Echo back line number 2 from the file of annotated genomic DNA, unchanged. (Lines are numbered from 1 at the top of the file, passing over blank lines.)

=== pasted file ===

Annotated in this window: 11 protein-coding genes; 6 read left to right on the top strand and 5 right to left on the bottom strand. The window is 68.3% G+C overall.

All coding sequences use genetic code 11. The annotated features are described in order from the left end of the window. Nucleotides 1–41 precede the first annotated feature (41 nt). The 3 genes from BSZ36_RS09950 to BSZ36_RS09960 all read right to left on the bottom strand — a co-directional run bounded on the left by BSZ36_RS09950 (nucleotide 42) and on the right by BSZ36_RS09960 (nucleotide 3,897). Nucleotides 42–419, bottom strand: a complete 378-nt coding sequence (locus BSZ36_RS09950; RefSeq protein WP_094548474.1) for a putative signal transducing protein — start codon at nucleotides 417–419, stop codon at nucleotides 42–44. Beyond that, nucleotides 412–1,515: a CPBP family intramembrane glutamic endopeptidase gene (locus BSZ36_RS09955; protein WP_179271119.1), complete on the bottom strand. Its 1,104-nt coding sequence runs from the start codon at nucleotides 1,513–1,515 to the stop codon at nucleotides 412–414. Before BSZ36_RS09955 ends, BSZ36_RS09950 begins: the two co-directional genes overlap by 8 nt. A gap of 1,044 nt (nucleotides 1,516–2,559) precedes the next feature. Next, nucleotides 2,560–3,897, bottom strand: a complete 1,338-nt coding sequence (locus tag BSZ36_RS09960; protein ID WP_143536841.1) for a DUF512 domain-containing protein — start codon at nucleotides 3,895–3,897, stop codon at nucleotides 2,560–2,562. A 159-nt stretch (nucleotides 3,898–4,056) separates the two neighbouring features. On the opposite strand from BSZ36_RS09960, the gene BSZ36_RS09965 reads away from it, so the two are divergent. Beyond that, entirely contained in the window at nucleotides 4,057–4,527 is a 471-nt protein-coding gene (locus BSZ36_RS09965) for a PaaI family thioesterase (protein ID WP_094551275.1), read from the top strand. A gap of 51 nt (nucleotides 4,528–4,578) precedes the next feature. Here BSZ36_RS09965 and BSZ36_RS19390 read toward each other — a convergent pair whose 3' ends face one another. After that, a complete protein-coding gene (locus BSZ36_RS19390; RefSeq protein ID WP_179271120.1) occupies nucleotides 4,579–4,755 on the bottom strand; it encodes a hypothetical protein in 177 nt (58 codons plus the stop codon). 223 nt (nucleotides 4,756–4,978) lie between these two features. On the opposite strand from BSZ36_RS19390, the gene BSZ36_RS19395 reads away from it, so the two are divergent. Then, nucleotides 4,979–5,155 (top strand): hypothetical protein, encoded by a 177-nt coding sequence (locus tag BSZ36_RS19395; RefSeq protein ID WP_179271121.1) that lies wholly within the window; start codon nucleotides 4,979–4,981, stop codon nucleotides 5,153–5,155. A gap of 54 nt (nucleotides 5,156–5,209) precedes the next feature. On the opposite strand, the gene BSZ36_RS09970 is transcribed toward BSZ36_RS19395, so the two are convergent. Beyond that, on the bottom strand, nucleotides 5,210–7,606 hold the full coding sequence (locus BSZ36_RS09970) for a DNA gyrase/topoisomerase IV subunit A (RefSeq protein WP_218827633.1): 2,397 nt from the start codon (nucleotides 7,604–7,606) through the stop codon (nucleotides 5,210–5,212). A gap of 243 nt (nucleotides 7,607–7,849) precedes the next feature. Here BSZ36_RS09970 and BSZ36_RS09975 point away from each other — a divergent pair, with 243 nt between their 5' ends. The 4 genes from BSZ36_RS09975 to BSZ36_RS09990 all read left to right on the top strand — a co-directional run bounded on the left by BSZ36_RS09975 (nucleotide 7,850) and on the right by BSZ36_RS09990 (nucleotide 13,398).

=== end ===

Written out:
All coding sequences use genetic code 11. The annotated features are described in order from the left end of the window. Nucleotides 1–41 precede the first annotated feature (41 nt). The 3 genes from BSZ36_RS09950 to BSZ36_RS09960 all read right to left on the bottom strand — a co-directional run bounded on the left by BSZ36_RS09950 (nucleotide 42) and on the right by BSZ36_RS09960 (nucleotide 3,897). Nucleotides 42–419, bottom strand: a complete 378-nt coding sequence (locus BSZ36_RS09950; RefSeq protein WP_094548474.1) for a putative signal transducing protein — start codon at nucleotides 417–419, stop codon at nucleotides 42–44. Beyond that, nucleotides 412–1,515: a CPBP family intramembrane glutamic endopeptidase gene (locus BSZ36_RS09955; protein WP_179271119.1), complete on the bottom strand. Its 1,104-nt coding sequence runs from the start codon at nucleotides 1,513–1,515 to the stop codon at nucleotides 412–414. Before BSZ36_RS09955 ends, BSZ36_RS09950 begins: the two co-directional genes overlap by 8 nt. A gap of 1,044 nt (nucleotides 1,516–2,559) precedes the next feature. Next, nucleotides 2,560–3,897, bottom strand: a complete 1,338-nt coding sequence (locus tag BSZ36_RS09960; protein ID WP_143536841.1) for a DUF512 domain-containing protein — start codon at nucleotides 3,895–3,897, stop codon at nucleotides 2,560–2,562. A 159-nt stretch (nucleotides 3,898–4,056) separates the two neighbouring features. On the opposite strand from BSZ36_RS09960, the gene BSZ36_RS09965 reads away from it, so the two are divergent. Beyond that, entirely contained in the window at nucleotides 4,057–4,527 is a 471-nt protein-coding gene (locus BSZ36_RS09965) for a PaaI family thioesterase (protein ID WP_094551275.1), read from the top strand. A gap of 51 nt (nucleotides 4,528–4,578) precedes the next feature. Here BSZ36_RS09965 and BSZ36_RS19390 read toward each other — a convergent pair whose 3' ends face one another. After that, a complete protein-coding gene (locus BSZ36_RS19390; RefSeq protein ID WP_179271120.1) occupies nucleotides 4,579–4,755 on the bottom strand; it encodes a hypothetical protein in 177 nt (58 codons plus the stop codon). 223 nt (nucleotides 4,756–4,978) lie between these two features. On the opposite strand from BSZ36_RS19390, the gene BSZ36_RS19395 reads away from it, so the two are divergent. Then, nucleotides 4,979–5,155 (top strand): hypothetical protein, encoded by a 177-nt coding sequence (locus tag BSZ36_RS19395; RefSeq protein ID WP_179271121.1) that lies wholly within the window; start codon nucleotides 4,979–4,981, stop codon nucleotides 5,153–5,155. A gap of 54 nt (nucleotides 5,156–5,209) precedes the next feature. On the opposite strand, the gene BSZ36_RS09970 is transcribed toward BSZ36_RS19395, so the two are convergent. Beyond that, on the bottom strand, nucleotides 5,210–7,606 hold the full coding sequence (locus BSZ36_RS09970) for a DNA gyrase/topoisomerase IV subunit A (RefSeq protein WP_218827633.1): 2,397 nt from the start codon (nucleotides 7,604–7,606) through the stop codon (nucleotides 5,210–5,212). A gap of 243 nt (nucleotides 7,607–7,849) precedes the next feature. Here BSZ36_RS09970 and BSZ36_RS09975 point away from each other — a divergent pair, with 243 nt between their 5' ends. The 4 genes from BSZ36_RS09975 to BSZ36_RS09990 all read left to right on the top strand — a co-directional run bounded on the left by BSZ36_RS09975 (nucleotide 7,850) and on the right by BSZ36_RS09990 (nucleotide 13,398).